Musically, the band wears many hats. Their sound has proven to be an appropriate fit with a wide range of musical styles- traditional folk, bluegrass, jazz, punk rock and anything else they might run into. They have shared the stage with a broad swath of national touring acts, ranging from renowned folk legends such as Doc Watson, Ramblin’ Jack Elliott, Guy Clark, Country Joe McDonald, Jerry Douglas, Iris Dement, Pokey LaFarge and The Carolina Chocolate Drops to rambunctious rock daredevils like the Legendary Shack Shakers.

Always moving, the Tillers continue to enter new territory. Their musical growth can be heard through the scape of their many releases, 2008′s debut record Ludlow Street Rag, 2010′s By The Signs, 2011′s Wild Hog in the Woods, 2012′s Live from the Historic Southgate House, 2013′s Hand On The Plow and many more bootleg releases. The band’s lineup has also taken new shape. In February 2010, long-time bassist Jason Soudrette fondly parted ways with the group, being replaced by Aaron Geil, brother of guitarist Sean. In 2015 the band added fiddler Joe Macheret (Joe’s Truck Stop/Urban Pioneers) to the ranks. Recalibrating has not slowed their pace.

They continue to plot their travels around the map, electrifying new places and making new friends wherever they go. From place to place, they carry with them more instruments, new songs, and funnier stories. They are Cincinnati’s traveling minstrels. Expect to hear from them soon.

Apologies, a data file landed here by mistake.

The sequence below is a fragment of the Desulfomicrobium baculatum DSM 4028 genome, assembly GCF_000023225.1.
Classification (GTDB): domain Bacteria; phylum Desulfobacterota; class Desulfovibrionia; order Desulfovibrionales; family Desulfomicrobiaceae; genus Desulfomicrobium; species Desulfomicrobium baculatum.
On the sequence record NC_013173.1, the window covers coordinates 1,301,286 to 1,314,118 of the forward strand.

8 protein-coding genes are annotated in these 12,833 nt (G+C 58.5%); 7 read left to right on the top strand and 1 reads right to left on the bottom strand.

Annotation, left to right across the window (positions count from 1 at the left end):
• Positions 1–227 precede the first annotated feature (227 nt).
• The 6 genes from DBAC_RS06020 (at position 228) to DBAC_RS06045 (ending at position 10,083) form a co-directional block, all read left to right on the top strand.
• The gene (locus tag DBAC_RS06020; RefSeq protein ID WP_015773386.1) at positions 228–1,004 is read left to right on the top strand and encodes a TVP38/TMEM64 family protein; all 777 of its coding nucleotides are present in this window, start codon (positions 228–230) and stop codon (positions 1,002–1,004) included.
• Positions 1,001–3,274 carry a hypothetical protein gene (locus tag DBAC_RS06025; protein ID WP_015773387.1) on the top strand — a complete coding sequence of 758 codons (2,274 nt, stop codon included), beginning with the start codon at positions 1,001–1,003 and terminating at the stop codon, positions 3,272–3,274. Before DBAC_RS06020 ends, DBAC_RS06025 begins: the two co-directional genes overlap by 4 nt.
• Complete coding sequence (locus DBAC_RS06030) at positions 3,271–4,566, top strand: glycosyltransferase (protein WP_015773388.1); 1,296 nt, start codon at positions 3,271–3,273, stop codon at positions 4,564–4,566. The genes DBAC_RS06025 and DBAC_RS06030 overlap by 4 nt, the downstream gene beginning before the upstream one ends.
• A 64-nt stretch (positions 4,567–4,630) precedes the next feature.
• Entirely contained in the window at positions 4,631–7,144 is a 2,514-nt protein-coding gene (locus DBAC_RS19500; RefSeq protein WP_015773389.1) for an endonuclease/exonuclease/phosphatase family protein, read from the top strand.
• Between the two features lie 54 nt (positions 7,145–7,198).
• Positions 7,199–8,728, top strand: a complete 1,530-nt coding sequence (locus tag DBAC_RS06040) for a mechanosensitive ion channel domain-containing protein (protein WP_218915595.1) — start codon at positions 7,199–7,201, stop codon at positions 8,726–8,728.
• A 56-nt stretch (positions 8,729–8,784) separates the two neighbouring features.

If you’re wondering where the music of Nashville troubadour WOODY PINES comes from, look to the streets. It was on the streets as a professional busker that Woody first cut his teeth, drawing liberally from the lost back alley anthems and scratchy old 78s of American roots music, whether country blues, jugband, hokum, or hillbilly. Heavy rollicking street performances are the key to some of today’s best roots bands, like Old Crow Medicine Show (Woody and OCMS’ Gill Landry used to tour the country in their own jugband), and they’re the key to Woody’s intensely catchy rhythms, jumpy lyrics, and wildly delirious sense of fun. Woody traveled all over the streets of this country, road testing his songs, drawing from the catchiest elements of the music he loved and adding in hopped-up vintage electrification to get that old country dancehall sound down right.